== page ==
The third annual Progressive Organ concert and dinner will move to Holley and Brockport this year on May 16, with visits to the Morgan Manning House and two historic churches. A catered dinner will follow.

The opening exhibit June 7 is “Historical, Hysterical and Naughty,” featuring some very unusual novelty pieces from the collections of Bill Lattin and the late Rene Schasel.

The Cobblestone Patriotic Service July 5 will celebrate the museum’s cobblestone heritage and 60th anniversary. The nation’s independence will be observed with patriotic songs and readings at 11 a.m. At noon, all churches in the community will be welcomed for a picnic lunch on the side lawn. A freewill donation will be received.

Sue Starkweather Miller will host the annual summer garden bus tour, at a date to be announced in July. The trip will visit four or five new gardens in Orleans County.

The Cobblestone Museum is working with Orleans County Tourism to put together events for the 10 days of the Orleans County Heritage Festival Sept. 11 to 20. A celebration of the storied history of Orleans County will be celebrated by many different partners throughout the county.

An Old Timer’s Fair and Antiques Appraisal is scheduled for Sept. 12. The museum will come alive with artisans and re-enactors as they recreate the feel of Orleans County life in the 19th century. Admission is free for the fair, but a small fee per item will be charged for the appraisal service. A Chiavetta chicken barbecue will take place for dining on site or takeout from 11 a.m. to 5 p.m. or until sold out.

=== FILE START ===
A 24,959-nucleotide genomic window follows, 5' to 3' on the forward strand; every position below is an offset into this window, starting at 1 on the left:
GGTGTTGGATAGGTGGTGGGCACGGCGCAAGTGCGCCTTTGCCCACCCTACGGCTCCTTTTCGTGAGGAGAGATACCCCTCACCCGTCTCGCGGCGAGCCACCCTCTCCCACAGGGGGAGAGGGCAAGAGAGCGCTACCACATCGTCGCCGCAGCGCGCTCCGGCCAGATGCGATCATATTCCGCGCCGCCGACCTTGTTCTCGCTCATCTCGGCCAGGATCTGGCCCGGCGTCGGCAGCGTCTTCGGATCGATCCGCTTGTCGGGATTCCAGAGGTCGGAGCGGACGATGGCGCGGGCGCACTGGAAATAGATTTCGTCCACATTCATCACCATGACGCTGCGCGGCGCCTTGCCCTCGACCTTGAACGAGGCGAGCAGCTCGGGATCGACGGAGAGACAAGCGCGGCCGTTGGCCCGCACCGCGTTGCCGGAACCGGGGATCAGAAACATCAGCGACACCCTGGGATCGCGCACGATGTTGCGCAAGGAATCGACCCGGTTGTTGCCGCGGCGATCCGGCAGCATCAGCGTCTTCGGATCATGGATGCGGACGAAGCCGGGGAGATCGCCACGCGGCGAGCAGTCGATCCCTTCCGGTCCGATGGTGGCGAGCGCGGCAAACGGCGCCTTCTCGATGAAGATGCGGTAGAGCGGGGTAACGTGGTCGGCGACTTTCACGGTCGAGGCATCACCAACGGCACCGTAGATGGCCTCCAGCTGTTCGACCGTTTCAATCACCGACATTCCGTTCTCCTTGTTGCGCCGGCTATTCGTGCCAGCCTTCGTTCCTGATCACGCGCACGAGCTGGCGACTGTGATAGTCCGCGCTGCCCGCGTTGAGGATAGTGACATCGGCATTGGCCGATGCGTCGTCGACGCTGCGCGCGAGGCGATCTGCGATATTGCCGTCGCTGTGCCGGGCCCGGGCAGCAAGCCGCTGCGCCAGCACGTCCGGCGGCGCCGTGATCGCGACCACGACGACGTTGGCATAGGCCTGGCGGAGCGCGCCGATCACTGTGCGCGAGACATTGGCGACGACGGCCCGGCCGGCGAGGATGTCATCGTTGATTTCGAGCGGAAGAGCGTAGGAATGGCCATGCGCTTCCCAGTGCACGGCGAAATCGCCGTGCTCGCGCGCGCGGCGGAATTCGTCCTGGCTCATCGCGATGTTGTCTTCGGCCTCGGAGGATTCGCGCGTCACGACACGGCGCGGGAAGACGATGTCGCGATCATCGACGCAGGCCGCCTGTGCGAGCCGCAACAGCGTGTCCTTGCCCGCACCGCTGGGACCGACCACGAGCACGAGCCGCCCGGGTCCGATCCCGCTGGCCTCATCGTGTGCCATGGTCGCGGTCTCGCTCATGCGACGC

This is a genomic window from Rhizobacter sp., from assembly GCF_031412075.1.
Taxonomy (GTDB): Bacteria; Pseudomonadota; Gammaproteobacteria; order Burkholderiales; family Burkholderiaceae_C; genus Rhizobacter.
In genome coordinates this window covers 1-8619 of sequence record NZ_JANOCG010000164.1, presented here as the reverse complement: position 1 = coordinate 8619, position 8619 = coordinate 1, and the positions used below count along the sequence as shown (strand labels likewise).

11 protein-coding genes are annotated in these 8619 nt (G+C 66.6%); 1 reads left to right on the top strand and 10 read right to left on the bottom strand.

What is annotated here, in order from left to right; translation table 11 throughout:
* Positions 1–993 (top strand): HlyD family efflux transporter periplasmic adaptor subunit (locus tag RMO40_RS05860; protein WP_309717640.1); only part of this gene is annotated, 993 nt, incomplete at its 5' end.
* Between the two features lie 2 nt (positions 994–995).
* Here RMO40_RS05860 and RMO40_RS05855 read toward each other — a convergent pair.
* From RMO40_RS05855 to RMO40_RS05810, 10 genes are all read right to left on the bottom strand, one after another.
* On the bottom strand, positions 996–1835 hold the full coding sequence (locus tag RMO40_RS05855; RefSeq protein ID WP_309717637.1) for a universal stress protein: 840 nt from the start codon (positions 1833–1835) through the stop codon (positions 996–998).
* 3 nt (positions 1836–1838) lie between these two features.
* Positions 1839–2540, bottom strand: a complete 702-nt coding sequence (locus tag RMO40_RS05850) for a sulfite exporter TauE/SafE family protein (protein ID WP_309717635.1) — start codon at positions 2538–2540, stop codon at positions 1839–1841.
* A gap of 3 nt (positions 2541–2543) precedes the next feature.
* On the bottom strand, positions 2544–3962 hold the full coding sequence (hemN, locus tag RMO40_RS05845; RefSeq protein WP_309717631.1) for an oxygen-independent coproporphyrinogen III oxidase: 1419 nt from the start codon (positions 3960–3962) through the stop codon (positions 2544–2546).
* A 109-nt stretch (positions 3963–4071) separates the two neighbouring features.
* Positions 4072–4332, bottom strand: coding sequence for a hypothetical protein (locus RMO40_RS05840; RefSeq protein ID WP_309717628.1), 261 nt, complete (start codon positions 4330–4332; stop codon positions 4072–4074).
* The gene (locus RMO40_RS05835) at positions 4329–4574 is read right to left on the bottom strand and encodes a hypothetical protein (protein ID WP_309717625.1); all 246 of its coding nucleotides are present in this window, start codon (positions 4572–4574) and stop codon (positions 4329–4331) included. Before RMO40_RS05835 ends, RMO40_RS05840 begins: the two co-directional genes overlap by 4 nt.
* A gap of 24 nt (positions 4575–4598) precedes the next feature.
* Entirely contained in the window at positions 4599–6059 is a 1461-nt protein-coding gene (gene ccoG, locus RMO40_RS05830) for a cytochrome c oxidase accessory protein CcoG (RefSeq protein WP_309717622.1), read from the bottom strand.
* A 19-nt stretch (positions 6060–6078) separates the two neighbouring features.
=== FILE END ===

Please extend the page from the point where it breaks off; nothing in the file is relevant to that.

The Cobblestone Tour of Homes on Sept. 26 will branch out to several fine examples of cobblestone structures in western Orleans and Niagara counties. Self-drive or bus tour options are available.

Photo by Tom Rivers: These girls portrayed students at the District No. 5 Schoolhouse at the Cobblestone Museum during a Ghost Walk on Oct. 8, 2017. The girls include, from left: Meganne Moore, Kelsey Froman, Ella Trupo, Autumn Flugel and Liana Flugel. The museum will have another Ghost Walk on Oct. 17.

The Cobblestone Ghost Walk on Oct. 17 will showcase Orleans County happenings at the conclusion of the Civil War.

The Cobblestone Museums Gift Shop will again be turned into a Holiday Shoppe on Nov. 6, 7, 8 and Dec. 5, featuring a Christmas wonderland of decorations and gifts at low cost. There will also be Christmas music at special times.

The Cobblestone Society will hold its annual meeting from noon to 2 p.m. Nov. 14 at a location to be announced.

The final event of the year is the Christmas Tour of Homes on Dec. 5, featuring Christmas displays and homes in Holley. Diana Flow is working with the Holley Historical Society to select homes that will be on the tour. Again, a self-drive or bus option will be available.

Further information on all events is available on the Cobblestone Museum’s website or by calling the museum at 589-9013.

Farley and the museum also continue to explore options to create an Orleans County Welcome Center at the Cobblestone campus.

“It will be a very busy year,” he said.